Seadrill Limited (NYSE:SDRL) is a stock both growth and income investors have loved to hate recently. The company has leveraged billions of dollars to build out a more modern fleet, while demand has turned soft. The expectation that demand will remain soft for the next couple of years has sent Seadrill's stock -- and that of competitor and industry giant Transocean (NYSE:RIG), along with most of the rest of the industry -- into the toilet:
Despite the recent decline and some very real concerns over that mounting debt and demand softness, there are a couple of key differentiators that separate Seadrill from its competitors. These two overlooked aspects indicate that, while Transocean may not do much more than tread water in coming years, Seadrill should continue growing. Let's take a closer look.
What are the risks and headwinds?
Seadrill has been spending heavily -- actually, leveraging a lot of debt -- in order to grow its fleet of drillships, tenders, and semisubmersibles. In 2009, the company had just over $7.3 billion in long-term debt. As of the 2013 annual report, debt had ballooned to more than $13.4 billion -- almost doubling in less than five years. Simply put, the on-paper risk is that the company is leveraging itself at the wrong time, right when demand is in decline for Seadrill's services.
If this turns out to be the case, the added operational cost to maintain idle ships, plus growing interest expense (increased to $445 million in 2013), could combine to seriously hinder the company's ability to meet its obligations, including that big fat dividend -- almost 12% yield at recent prices -- which is a big part of the draw for many investors. While maybe not crippling the company, seeing the company fail to keep ships working could get income investors selling, and likely crush the stock price even further.
How big is this risk? On paper, it looks pretty scary: According to Rigzone, Seadrill is only operating at a utilization rate of about 60%. But this number is heavily skewed, as 21 of the 63 assets listed are still under construction. Of the remaining, only four are not currently drilling, and of these four, three are en route to assignments, and one is undergoing inspection. In other words, the "real" utilization rate of assets that are in the water is much higher, with 95% of these assets at work as of this writing.
Simply put, while there are some headwinds, and the risk looks pretty scary, Seadrill does an excellent job of keeping its ships working. We'll talk about why shortly, because the why is pretty darn important.
Compared to Transocean
Transocean is a dominant competitor in the offshore arena, with more than 98 rigs listed on Rigzone and showing 65% utilization. But using the same metrics as with Seadrill -- i.e. removing assets still under construction -- we get a more favorable and accurate view. We also see where the weakness in the offshore market will be for the next several years.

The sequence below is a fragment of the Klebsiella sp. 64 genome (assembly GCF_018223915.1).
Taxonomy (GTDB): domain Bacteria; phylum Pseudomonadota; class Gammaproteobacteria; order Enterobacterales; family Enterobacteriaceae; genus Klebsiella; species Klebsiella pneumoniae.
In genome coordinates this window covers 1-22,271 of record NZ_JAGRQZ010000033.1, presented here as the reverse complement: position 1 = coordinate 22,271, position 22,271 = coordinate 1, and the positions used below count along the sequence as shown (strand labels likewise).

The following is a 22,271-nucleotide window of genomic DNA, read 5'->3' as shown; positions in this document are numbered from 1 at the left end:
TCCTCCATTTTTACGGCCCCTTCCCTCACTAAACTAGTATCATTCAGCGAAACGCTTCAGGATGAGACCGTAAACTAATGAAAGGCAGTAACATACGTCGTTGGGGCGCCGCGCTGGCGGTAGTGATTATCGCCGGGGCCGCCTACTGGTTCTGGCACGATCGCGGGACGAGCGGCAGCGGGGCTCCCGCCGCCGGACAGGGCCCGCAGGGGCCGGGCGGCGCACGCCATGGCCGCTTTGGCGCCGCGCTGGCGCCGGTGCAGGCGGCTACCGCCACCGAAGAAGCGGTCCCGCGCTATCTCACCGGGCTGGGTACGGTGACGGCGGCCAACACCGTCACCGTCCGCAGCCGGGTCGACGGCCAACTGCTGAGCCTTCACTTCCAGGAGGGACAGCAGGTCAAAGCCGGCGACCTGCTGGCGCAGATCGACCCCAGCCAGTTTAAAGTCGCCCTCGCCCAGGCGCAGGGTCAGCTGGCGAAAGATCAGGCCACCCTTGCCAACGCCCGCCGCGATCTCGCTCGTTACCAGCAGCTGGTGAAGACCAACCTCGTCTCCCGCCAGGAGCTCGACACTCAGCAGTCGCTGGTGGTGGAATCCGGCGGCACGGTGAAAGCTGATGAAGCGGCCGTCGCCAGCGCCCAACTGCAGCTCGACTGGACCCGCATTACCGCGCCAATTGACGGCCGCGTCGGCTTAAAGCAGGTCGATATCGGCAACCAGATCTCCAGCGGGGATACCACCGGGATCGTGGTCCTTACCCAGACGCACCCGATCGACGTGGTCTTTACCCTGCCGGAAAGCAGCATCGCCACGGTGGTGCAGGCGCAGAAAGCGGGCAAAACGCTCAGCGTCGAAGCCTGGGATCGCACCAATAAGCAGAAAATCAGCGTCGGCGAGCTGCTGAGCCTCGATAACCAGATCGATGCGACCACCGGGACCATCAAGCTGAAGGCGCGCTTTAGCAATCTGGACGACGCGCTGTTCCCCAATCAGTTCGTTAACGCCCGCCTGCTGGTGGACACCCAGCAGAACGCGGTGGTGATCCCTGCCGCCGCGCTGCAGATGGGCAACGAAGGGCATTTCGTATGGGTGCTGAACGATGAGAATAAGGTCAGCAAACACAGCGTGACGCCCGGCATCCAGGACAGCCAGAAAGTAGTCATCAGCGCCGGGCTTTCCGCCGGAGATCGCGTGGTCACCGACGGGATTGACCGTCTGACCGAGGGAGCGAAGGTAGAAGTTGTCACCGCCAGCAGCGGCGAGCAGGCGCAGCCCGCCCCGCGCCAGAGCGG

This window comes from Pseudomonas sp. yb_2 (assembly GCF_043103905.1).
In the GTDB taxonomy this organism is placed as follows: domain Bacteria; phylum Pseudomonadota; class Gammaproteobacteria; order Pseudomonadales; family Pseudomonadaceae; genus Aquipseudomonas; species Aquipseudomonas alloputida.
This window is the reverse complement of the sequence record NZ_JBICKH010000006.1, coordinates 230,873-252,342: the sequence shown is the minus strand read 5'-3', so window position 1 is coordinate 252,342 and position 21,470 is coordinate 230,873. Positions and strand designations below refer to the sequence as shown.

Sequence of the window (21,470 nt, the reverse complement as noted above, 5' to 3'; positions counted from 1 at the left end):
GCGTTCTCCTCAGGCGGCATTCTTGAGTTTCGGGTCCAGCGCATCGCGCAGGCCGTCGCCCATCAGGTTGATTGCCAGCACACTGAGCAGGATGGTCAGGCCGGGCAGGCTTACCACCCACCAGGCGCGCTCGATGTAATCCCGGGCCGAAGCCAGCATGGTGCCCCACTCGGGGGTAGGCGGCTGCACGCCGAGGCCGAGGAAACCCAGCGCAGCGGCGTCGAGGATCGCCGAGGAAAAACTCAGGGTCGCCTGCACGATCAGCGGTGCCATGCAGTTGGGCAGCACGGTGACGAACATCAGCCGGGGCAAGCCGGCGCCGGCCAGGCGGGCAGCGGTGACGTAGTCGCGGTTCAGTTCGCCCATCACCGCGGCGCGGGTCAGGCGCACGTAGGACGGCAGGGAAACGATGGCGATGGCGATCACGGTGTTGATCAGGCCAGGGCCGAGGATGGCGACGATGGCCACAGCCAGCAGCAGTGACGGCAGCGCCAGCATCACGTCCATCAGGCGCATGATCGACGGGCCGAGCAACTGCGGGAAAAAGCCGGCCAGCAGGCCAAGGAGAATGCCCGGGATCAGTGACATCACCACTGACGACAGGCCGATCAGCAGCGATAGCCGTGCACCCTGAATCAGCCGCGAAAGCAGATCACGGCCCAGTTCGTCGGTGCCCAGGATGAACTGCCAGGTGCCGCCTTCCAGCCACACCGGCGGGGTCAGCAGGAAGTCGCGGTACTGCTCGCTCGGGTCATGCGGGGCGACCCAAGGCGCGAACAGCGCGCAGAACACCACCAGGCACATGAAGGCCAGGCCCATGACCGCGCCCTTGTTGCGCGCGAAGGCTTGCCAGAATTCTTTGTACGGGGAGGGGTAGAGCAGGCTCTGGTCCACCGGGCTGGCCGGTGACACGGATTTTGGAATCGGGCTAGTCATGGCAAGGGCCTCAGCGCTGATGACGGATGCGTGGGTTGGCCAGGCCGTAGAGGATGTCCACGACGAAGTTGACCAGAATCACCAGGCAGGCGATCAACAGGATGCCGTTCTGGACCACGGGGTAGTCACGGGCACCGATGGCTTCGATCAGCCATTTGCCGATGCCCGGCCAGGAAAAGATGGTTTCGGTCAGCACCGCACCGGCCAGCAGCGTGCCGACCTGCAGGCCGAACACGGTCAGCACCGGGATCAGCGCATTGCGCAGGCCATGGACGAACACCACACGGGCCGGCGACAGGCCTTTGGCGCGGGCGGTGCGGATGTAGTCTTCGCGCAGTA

Of the 98 assets Transocean has listed on Rigzone, 12 are newbuilds still under construction. So once we remove these, we have 64 of the 86 assets in the water actually drilling, for 74.4% utilization. Why such a big difference between Seadrill and Transocean's "actual" utilization? In a word, specifications.
18 of Transocean's assets are listed as either "ready" or "cold" stacked, meaning that they are currently removed from operation. By stacking these assets, Transocean is able to reduce the operational cost of maintaining them, while still having the ability to add capacity down the road. The long-term challenge is that almost all of these idled ships don't meet the higher specifications that are preferred or required by their customers.
This is two-fold, as it's both about safer ships and about ships that can get at oil deposits that are in deeper water or harsher environments, and that are deeper underground as well. For many of these assets, Transocean will have to invest more money to make them viable again, via upgrades in capability.
Seadrill's apparent big risk is actually a canny approach to take market share based on where the demand will be going forward. While the overall industry will be soft in coming years, this softness will be largely felt by operators like Transocean with older fleets. Seadrill has a strong track record of getting its ships under contract, and this pattern should continue due to the advanced specifications of its very modern fleet.
According to Seadrill's most recent filing, it already has 97% of 2014 and 65% of 2015 booked for its floating drillships, and 84% and 67% respectively for its semisubmersibles. As new assets hit the water, there is plenty of reason to anticipate that they will already be under contract, or will be very shortly afterwards.
Final thoughts: A better bet for investors
It's fair to expect that Transocean will also get its new assets to work very quickly after construction; but the biggest difference for investors is that Seadrill is positioned for growth, while Transocean is fighting to maintain business. Seadrill has grown revenue and earnings per share 64% and 85% respectively since 2010, while Transocean has seen revenues decline in that period. While the more recent picture is better (revenues have climbed since 2012), Seadrill's smaller, newer fleet just positions it as the investment with stronger upside.
Most importantly, the downside risk, in reality, is not as bad as it looks on paper.
Jason Hall owns shares of Seadrill. The Motley Fool recommends Seadrill. The Motley Fool owns shares of Seadrill and Transocean. Try any of our Foolish newsletter services free for 30 days. We Fools may not all hold the same opinions, but we all believe that considering a diverse range of insights makes us better investors. The Motley Fool has a disclosure policy.